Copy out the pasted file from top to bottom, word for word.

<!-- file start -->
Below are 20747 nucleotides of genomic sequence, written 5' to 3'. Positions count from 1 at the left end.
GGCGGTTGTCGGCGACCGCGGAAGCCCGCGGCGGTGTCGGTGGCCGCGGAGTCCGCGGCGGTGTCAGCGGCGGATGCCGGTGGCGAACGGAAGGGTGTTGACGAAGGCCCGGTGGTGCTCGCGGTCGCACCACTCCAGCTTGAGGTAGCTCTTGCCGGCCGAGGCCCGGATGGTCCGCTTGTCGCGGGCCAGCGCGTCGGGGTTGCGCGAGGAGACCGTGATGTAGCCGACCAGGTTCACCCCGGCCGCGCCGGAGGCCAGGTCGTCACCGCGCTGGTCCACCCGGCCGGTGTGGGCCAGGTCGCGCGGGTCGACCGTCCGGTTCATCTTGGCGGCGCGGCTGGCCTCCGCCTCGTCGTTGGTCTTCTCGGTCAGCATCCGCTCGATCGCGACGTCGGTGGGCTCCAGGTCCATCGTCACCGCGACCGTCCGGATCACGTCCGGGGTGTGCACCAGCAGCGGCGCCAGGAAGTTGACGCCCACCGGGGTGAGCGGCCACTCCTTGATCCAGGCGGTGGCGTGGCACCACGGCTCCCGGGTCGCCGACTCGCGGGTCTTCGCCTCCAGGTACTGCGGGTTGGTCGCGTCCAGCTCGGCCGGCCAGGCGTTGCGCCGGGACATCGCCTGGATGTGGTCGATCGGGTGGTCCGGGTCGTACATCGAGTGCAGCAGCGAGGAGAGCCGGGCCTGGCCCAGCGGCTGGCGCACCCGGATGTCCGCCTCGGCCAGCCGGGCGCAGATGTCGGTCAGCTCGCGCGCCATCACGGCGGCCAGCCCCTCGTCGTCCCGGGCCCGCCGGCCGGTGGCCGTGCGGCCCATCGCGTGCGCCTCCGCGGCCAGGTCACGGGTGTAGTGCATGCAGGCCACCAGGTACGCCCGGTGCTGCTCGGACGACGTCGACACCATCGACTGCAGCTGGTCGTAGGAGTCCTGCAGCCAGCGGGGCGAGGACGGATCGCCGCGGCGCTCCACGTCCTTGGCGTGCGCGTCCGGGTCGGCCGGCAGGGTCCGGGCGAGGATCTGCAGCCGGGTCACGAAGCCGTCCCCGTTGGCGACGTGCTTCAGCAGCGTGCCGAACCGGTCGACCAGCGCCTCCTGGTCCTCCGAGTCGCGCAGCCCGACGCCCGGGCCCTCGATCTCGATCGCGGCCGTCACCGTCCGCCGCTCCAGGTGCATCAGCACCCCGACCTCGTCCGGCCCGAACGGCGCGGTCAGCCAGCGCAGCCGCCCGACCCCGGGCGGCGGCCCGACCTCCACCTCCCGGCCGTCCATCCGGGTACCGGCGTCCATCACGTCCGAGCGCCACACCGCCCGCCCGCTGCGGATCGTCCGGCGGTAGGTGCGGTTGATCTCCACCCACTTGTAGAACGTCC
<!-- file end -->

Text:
Below are 20747 nucleotides of genomic sequence, written 5' to 3'. Positions count from 1 at the left end.
GGCGGTTGTCGGCGACCGCGGAAGCCCGCGGCGGTGTCGGTGGCCGCGGAGTCCGCGGCGGTGTCAGCGGCGGATGCCGGTGGCGAACGGAAGGGTGTTGACGAAGGCCCGGTGGTGCTCGCGGTCGCACCACTCCAGCTTGAGGTAGCTCTTGCCGGCCGAGGCCCGGATGGTCCGCTTGTCGCGGGCCAGCGCGTCGGGGTTGCGCGAGGAGACCGTGATGTAGCCGACCAGGTTCACCCCGGCCGCGCCGGAGGCCAGGTCGTCACCGCGCTGGTCCACCCGGCCGGTGTGGGCCAGGTCGCGCGGGTCGACCGTCCGGTTCATCTTGGCGGCGCGGCTGGCCTCCGCCTCGTCGTTGGTCTTCTCGGTCAGCATCCGCTCGATCGCGACGTCGGTGGGCTCCAGGTCCATCGTCACCGCGACCGTCCGGATCACGTCCGGGGTGTGCACCAGCAGCGGCGCCAGGAAGTTGACGCCCACCGGGGTGAGCGGCCACTCCTTGATCCAGGCGGTGGCGTGGCACCACGGCTCCCGGGTCGCCGACTCGCGGGTCTTCGCCTCCAGGTACTGCGGGTTGGTCGCGTCCAGCTCGGCCGGCCAGGCGTTGCGCCGGGACATCGCCTGGATGTGGTCGATCGGGTGGTCCGGGTCGTACATCGAGTGCAGCAGCGAGGAGAGCCGGGCCTGGCCCAGCGGCTGGCGCACCCGGATGTCCGCCTCGGCCAGCCGGGCGCAGATGTCGGTCAGCTCGCGCGCCATCACGGCGGCCAGCCCCTCGTCGTCCCGGGCCCGCCGGCCGGTGGCCGTGCGGCCCATCGCGTGCGCCTCCGCGGCCAGGTCACGGGTGTAGTGCATGCAGGCCACCAGGTACGCCCGGTGCTGCTCGGACGACGTCGACACCATCGACTGCAGCTGGTCGTAGGAGTCCTGCAGCCAGCGGGGCGAGGACGGATCGCCGCGGCGCTCCACGTCCTTGGCGTGCGCGTCCGGGTCGGCCGGCAGGGTCCGGGCGAGGATCTGCAGCCGGGTCACGAAGCCGTCCCCGTTGGCGACGTGCTTCAGCAGCGTGCCGAACCGGTCGACCAGCGCCTCCTGGTCCTCCGAGTCGCGCAGCCCGACGCCCGGGCCCTCGATCTCGATCGCGGCCGTCACCGTCCGCCGCTCCAGGTGCATCAGCACCCCGACCTCGTCCGGCCCGAACGGCGCGGTCAGCCAGCGCAGCCGCCCGACCCCGGGCGGCGGCCCGACCTCCACCTCCCGGCCGTCCATCCGGGTACCGGCGTCCATCACGTCCGAGCGCCACACCGCCCGCCCGCTGCGGATCGTCCGGCGGTAGGTGCGGTTGATCTCCACCCACTTGTAGAACGTCC